When I first began this blog in 2008, it was (in many ways) a place to process my alcoholism and recent sobriety. I felt very alone and thought, why the hell not? One of the first things I wrote was a poem (of sorts) titled It’s Lonely Here on The Wagon.
That poem chronicled the lonely place of being an alcoholic and a Christian who had lost her faith.
At that time, I knew that I had to stop hanging out with my “drinking friends” and even had one tell me she couldn’t help me with my sobriety. She had enough problems of her own.
I know she didn’t mean to reject me, but that’s what it felt like.
And I began to tell myself that my friends with whom I had sat around late at night smoking and laughing with, drinking to a buzz, then way past a buzz, didn’t like me anymore and that I was unlikable. I told myself that the only reason they hung out with me was because I’d drink with them. I convinced myself that they didn’t like me, sober Melody. To be quite honest I don’t even have answers to speculation like that, but I know this.
In the light of day I was a manipulative bitch sometimes. I was petty. I could be petulant. I constantly needed affirmation that they liked me. I even did things to prove to them that I was “cool.” If it sounds like the emotional needs of a high school aged kid, it’s because that is what it was.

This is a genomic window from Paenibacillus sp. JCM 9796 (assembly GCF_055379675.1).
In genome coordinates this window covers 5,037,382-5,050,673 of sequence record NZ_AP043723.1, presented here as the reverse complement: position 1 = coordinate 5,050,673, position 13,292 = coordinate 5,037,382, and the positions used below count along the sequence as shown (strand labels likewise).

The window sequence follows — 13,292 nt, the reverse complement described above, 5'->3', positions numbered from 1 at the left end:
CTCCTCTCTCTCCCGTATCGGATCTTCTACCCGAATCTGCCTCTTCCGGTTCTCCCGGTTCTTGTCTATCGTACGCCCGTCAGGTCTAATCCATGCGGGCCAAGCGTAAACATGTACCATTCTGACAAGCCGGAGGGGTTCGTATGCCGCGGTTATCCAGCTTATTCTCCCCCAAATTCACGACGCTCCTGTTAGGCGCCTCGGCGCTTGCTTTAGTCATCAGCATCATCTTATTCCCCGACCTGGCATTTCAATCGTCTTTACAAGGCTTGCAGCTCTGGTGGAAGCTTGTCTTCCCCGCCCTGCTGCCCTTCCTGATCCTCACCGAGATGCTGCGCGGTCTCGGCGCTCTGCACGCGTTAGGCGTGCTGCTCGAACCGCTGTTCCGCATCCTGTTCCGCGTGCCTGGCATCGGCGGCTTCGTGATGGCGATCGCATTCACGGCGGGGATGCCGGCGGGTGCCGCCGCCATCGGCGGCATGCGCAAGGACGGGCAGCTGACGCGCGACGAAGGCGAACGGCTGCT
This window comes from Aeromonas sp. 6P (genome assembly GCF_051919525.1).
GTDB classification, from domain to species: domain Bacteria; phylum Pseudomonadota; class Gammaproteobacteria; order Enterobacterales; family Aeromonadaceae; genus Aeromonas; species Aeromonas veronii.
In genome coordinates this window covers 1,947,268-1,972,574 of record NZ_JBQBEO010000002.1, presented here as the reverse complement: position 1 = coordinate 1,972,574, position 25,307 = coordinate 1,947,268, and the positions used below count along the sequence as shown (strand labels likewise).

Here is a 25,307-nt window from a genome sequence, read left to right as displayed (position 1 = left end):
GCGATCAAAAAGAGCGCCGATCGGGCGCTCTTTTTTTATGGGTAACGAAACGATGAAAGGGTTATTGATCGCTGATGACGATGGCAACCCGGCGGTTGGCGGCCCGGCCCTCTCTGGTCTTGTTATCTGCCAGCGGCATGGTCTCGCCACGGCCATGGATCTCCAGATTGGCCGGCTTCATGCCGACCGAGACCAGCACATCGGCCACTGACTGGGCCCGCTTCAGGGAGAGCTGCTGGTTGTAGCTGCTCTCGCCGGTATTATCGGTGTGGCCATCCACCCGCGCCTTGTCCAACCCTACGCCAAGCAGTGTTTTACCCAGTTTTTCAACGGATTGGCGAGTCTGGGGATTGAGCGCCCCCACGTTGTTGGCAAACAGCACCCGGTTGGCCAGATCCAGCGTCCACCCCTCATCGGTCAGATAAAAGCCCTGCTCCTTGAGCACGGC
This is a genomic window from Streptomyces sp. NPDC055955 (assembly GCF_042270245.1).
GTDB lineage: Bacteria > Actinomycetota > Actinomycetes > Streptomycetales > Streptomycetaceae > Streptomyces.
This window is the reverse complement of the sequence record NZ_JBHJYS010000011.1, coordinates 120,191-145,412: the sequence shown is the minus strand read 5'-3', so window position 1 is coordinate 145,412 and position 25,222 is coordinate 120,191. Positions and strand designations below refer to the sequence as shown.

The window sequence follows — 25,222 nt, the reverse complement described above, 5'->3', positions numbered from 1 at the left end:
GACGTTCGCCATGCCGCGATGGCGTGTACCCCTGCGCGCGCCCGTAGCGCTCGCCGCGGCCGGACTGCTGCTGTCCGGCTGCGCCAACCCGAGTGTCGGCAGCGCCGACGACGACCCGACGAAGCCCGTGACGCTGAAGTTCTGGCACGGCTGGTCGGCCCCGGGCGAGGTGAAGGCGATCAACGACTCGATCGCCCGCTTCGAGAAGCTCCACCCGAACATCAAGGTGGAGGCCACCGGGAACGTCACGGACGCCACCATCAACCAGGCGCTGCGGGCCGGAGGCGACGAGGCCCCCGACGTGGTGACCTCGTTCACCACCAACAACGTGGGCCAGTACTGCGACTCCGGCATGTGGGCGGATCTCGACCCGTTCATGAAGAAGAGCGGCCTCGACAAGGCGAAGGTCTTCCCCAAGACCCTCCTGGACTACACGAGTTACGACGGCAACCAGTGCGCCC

I was emotionally stunted and didn’t know how to be a good friend. In fact, sometimes I don’t think I really know how to be one now. Perhaps I’m a little better at boundaries.
I tell myself that I’ve come a long way from those days of drunken insecurity, but something hit me just this week.
I pretty much live my life expecting pain.
I expect rejection and so I keep people at arm’s length. I assume others won’t like me and so I stay aloof thus proving I’m unlikeable. I assume that I am uninteresting, so I don’t engage in conversation. I believe that I’m incapable of deep intimacy and so I stay standoffish, even remote. This is what I do. Now that I see it, perhaps I can begin to change. Why assume people are going to hurt you by rejecting you?
Today I have to go to a school picnic and see a few of those same friends that I pulled away from four years ago. My head and heart are telling me that they rejected me, but I know it isn’t true. I’m feeling afraid. Later I have to go to a graduation and see more of those old friends. I’m sick to my stomach, afraid. My shyness, aloofness, insecurities are flaring and for just a moment I think that it would be easier if I could just have a drink.
Yes, four years in July I’ve been sober and those thoughts return just like that. Even though I know it’s a lie, the weight of social, emotional, and historic pressures are great.
I won’t drink. But I want to and that is a cautionary tale for me.
This is a part of a series titled: A Different Kind of Real, where I just write what’s on my heart without a lot of self editing or worrying about what you’ll think.
Some of the things I have written about my alcoholism:
I am not Ashamed
The Slow Crawl Of Healing
What Can I Say About Two Years of Sobriety?
For Everything There is A Season.
Eulogy to Life.
Letting Go. Thoughts on Being An Alcoholic
My First AA Meeting
My Crooked Heart
It’s Lonely Here on the Wagon
The Place of Nowhere
A New Way to be Human
Eulogy to Life
This Epic Grief
I Need a Filling